The Associated Press: US aims at its deadliest drug problem: painkillers
MIAMI (AP) — The White House drug czar wants doctors, states and law enforcement working harder to stop America's deadliest drug-abuse problem: highly addictive prescription painkillers. They are killing more people than heroin and cocaine combined as they foster a slew of illegal "pill mill" clinics centered in Florida.The federal government on Tuesday announced its first-ever comprehensive strategy to combat the abuse of oxycodone and other opioids, aiming to cut misuse by 15 percent in five years. That goal may sound modest, but it would represent a dramatic turnaround: Emergency room visits from prescription drug overdoses doubled from 2004 to 2009, when they topped 1.2 million, according to federal health officials. (google.com)
Medicare Panel Runs Into Bipartisan Opposition - NYTimes.com
WASHINGTON — Democrats and Republicans are joining to oppose one of the most important features of President Obama’s new deficit reduction plan, a powerful independent board that could make sweeping cuts in the growth of Medicare spending.But not only do Republicans and some Democrats oppose increasing the power of the board, they also want to eliminate it altogether. Opponents fear that the panel, known as the Independent Payment Advisory Board, would usurp Congressional spending power over one of the government’s most important and expensive social programs. (nytimes.com)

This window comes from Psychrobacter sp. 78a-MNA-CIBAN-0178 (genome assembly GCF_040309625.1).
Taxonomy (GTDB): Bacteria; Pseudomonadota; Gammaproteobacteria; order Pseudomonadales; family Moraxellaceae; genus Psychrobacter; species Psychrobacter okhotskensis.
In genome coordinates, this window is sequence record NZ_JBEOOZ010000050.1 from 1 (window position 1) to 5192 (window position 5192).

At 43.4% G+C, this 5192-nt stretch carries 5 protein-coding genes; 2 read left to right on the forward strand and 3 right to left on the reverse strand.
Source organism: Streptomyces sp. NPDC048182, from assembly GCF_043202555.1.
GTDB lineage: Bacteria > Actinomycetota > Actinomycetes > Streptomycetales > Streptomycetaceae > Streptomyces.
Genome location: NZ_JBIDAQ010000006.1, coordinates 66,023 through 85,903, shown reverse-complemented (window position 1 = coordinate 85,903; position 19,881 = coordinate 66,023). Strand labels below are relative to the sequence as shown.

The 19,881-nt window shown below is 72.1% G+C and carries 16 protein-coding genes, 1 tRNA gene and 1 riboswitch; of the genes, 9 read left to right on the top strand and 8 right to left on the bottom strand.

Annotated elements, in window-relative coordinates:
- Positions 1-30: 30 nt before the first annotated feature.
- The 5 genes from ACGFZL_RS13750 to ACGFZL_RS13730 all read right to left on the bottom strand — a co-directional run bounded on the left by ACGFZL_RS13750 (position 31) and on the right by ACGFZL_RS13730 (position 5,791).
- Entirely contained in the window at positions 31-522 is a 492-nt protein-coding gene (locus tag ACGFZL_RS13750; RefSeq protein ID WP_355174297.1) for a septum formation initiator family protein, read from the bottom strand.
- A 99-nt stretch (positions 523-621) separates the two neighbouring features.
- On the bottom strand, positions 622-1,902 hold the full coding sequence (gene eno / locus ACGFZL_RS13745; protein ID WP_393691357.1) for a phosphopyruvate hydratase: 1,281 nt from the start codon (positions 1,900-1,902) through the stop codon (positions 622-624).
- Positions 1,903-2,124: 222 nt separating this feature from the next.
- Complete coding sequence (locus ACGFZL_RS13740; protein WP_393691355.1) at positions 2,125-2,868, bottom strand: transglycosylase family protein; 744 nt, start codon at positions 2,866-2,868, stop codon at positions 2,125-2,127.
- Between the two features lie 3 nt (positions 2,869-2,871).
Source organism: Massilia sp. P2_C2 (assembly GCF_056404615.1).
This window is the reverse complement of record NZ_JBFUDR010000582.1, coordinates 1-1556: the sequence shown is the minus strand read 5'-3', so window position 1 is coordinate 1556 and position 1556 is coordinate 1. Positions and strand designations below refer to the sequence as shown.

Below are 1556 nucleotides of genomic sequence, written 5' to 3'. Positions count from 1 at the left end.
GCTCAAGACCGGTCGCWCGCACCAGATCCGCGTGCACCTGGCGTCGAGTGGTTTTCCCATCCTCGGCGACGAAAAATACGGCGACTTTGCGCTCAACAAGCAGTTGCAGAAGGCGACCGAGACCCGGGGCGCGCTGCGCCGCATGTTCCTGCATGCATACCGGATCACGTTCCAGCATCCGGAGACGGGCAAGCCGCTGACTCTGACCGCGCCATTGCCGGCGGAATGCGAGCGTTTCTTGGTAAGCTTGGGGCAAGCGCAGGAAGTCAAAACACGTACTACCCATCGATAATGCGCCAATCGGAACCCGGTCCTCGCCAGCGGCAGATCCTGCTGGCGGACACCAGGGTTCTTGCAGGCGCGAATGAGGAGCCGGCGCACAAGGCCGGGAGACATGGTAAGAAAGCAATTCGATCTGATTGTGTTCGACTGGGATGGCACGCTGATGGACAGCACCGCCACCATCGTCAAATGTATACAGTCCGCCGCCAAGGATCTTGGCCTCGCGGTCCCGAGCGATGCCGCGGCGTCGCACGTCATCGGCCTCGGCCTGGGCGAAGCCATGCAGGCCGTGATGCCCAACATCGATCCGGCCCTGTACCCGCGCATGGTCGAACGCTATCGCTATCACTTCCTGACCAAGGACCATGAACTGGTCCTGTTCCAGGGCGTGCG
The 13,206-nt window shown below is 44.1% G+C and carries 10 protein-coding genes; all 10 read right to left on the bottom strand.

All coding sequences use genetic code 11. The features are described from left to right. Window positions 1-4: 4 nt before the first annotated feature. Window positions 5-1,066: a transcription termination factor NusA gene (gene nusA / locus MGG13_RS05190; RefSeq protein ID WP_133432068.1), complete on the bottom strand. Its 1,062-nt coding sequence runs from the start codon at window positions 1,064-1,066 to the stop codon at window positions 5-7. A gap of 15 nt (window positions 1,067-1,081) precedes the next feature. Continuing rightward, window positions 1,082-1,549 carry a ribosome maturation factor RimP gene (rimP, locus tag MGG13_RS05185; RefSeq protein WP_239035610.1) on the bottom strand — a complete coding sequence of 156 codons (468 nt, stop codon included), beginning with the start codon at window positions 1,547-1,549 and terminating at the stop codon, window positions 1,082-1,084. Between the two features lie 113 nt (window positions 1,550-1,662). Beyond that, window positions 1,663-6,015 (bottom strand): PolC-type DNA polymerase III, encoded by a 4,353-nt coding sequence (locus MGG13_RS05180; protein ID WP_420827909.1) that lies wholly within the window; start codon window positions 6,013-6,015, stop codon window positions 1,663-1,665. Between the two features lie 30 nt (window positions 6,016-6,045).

Site: No stigma in abortion - BostonHerald.com
A state-funded sex education Web site that tells teens an abortion is “much easier than it sounds” has drawn fire from outraged pro-lifers who say mariatalks.com is glossing over ugly truths, steering teens toward the controversial procedure and counseling them how to keep mom and dad in the dark.
“The commonwealth is using taxpayer money to tell kids how to get a secret abortion, and that’s wrong,” said Linda Thayer, a former Boston schoolteacher who is vice president for educational affairs of Massachusetts Citizens for Life, which this week took aim at the site. (Boston Herald)
With Lawsuit Over, Taco Bell's Mystery Meat Is A Mystery No Longer : Shots - Health Blog : NPR
The law firm that filed a class-action lawsuit against Taco Bell in January alleging that the fast-food chain's seasoned beef wasn't beefy enough to be called beef said Monday it was throwing in the tortilla.
The Alabama firm Beasley Allen said its decision came after Taco Bell changed its marketing practices and disclosed more information about the beef product it uses in tacos, chalupas, gorditas and whatever else the company can think to put it in. The allegations were "absolutely wrong" from the start, Taco Bell said in a statement, and the company isn't "making any changes to its products or advertising." No money changed hands either, Taco Bell said. Early this year, the plaintiffs asserted that Taco Bell's seasoned beef filling couldn't be called beef under USDA standards because it contained more oats, seasonings and fillers than meat. (npr.org)
This program aired on April 20, 2011. The audio for this program is not available.